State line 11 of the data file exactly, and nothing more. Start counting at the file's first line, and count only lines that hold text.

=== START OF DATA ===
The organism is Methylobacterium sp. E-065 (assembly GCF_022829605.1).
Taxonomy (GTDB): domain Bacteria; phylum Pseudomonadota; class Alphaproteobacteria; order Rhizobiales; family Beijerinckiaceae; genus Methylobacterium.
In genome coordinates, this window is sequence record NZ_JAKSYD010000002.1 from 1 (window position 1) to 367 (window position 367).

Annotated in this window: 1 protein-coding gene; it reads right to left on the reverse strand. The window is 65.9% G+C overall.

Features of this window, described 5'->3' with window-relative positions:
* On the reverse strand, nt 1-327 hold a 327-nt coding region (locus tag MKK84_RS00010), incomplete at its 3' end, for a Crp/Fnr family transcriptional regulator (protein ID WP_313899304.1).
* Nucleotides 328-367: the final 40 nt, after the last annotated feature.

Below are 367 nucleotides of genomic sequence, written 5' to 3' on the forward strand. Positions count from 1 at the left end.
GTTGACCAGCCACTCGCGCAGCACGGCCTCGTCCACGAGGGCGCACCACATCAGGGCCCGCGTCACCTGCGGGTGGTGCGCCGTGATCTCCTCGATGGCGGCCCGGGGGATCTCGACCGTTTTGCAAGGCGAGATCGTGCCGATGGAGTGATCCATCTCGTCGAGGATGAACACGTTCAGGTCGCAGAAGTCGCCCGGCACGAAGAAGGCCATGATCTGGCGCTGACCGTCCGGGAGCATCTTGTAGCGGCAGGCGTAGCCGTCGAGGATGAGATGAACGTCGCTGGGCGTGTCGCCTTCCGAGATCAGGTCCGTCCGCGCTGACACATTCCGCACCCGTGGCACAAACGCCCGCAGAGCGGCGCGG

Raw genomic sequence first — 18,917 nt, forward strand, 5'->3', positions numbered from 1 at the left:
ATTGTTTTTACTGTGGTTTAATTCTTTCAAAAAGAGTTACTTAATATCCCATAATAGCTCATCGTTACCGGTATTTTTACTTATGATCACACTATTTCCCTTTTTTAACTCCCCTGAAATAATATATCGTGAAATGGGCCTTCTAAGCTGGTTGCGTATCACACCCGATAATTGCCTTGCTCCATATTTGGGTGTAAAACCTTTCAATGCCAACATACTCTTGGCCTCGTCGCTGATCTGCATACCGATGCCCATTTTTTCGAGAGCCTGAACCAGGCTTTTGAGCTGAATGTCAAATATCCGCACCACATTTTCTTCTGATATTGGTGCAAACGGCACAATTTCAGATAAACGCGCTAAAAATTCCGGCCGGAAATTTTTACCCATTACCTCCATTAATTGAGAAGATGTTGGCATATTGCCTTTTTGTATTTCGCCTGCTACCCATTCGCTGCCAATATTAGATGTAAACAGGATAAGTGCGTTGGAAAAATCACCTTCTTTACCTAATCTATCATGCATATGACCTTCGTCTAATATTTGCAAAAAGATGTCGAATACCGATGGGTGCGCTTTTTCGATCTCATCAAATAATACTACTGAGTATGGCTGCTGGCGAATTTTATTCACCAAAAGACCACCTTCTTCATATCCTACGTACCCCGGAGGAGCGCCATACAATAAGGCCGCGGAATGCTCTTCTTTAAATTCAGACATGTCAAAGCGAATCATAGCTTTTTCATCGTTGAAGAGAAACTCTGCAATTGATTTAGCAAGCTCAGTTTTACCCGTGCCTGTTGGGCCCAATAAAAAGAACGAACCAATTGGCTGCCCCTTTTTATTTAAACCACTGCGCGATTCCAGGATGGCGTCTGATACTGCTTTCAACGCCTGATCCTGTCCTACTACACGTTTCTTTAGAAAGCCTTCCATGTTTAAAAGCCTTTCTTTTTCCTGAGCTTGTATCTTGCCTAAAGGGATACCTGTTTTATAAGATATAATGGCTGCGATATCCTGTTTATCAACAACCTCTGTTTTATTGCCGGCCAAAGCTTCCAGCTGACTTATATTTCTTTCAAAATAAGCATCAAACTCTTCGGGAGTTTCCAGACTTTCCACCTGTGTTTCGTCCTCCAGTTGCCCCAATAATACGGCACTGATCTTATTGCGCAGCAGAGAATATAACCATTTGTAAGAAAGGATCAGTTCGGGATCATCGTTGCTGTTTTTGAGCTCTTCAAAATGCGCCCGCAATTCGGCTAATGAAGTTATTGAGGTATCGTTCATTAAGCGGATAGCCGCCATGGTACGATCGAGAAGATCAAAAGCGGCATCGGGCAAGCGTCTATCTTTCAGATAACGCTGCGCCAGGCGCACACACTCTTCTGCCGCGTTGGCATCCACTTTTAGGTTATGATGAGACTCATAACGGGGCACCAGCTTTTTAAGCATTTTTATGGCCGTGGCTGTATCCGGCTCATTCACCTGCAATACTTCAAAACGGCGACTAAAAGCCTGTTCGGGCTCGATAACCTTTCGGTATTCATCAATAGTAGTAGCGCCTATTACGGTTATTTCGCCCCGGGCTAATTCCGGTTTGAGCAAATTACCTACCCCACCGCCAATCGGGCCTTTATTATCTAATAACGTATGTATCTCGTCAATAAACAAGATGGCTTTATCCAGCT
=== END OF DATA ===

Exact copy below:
ATTGTTTTTACTGTGGTTTAATTCTTTCAAAAAGAGTTACTTAATATCCCATAATAGCTCATCGTTACCGGTATTTTTACTTATGATCACACTATTTCCCTTTTTTAACTCCCCTGAAATAATATATCGTGAAATGGGCCTTCTAAGCTGGTTGCGTATCACACCCGATAATTGCCTTGCTCCATATTTGGGTGTAAAACCTTTCAATGCCAACATACTCTTGGCCTCGTCGCTGATCTGCATACCGATGCCCATTTTTTCGAGAGCCTGAACCAGGCTTTTGAGCTGAATGTCAAATATCCGCACCACATTTTCTTCTGATATTGGTGCAAACGGCACAATTTCAGATAAACGCGCTAAAAATTCCGGCCGGAAATTTTTACCCATTACCTCCATTAATTGAGAAGATGTTGGCATATTGCCTTTTTGTATTTCGCCTGCTACCCATTCGCTGCCAATATTAGATGTAAACAGGATAAGTGCGTTGGAAAAATCACCTTCTTTACCTAATCTATCATGCATATGACCTTCGTCTAATATTTGCAAAAAGATGTCGAATACCGATGGGTGCGCTTTTTCGATCTCATCAAATAATACTACTGAGTATGGCTGCTGGCGAATTTTATTCACCAAAAGACCACCTTCTTCATATCCTACGTACCCCGGAGGAGCGCCATACAATAAGGCCGCGGAATGCTCTTCTTTAAATTCAGACATGTCAAAGCGAATCATAGCTTTTTCATCGTTGAAGAGAAACTCTGCAATTGATTTAGCAAGCTCAGTTTTACCCGTGCCTGTTGGGCCCAATAAAAAGAACGAACCAATTGGCTGCCCCTTTTTATTTAAACCACTGCGCGATTCCAGGATGGCGTCTGATACTGCTTTCAACGCCTGATCCTGTCCTACTACACGTTTCTTTAGAAAGCCTTCCATGTTTAAAAGCCTTTCTTTTTCCTGAGCTTGTATCTTGCCTAAAGGGATACCTGTTTTATAAGATATAATGGCTGCGATATCCTGTTTATCAACAACCTCTGTTTTATTGCCGGCCAAAGCTTCCAGCTGACTTATATTTCTTTCAAAATAAGCATCAAACTCTTCGGGAGTTTCCAGACTTTCCACCTGTGTTTCGTCCTCCAGTTGCCCCAATAATACGGCACTGATCTTATTGCGCAGCAGAGAATATAACCATTTGTAAGAAAGGATCAGTTCGGGATCATCGTTGCTGTTTTTGAGCTCTTCAAAATGCGCCCGCAATTCGGCTAATGAAGTTATTGAGGTATCGTTCATTAAGCGGATAGCCGCCATGGTACGATCGAGAAGATCAAAAGCGGCATCGGGCAAGCGTCTATCTTTCAGATAACGCTGCGCCAGGCGCACACACTCTTCTGCCGCGTTGGCATCCACTTTTAGGTTATGATGAGACTCATAACGGGGCACCAGCTTTTTAAGCATTTTTATGGCCGTGGCTGTATCCGGCTCATTCACCTGCAATACTTCAAAACGGCGACTAAAAGCCTGTTCGGGCTCGATAACCTTTCGGTATTCATCAATAGTAGTAGCGCCTATTACGGTTATTTCGCCCCGGGCTAATTCCGGTTTGAGCAAATTACCTACCCCACCGCCAATCGGGCCTTTATTATCTAATAACGTATGTATCTCGTCAATAAACAAGATGGCTTTATCCAGCT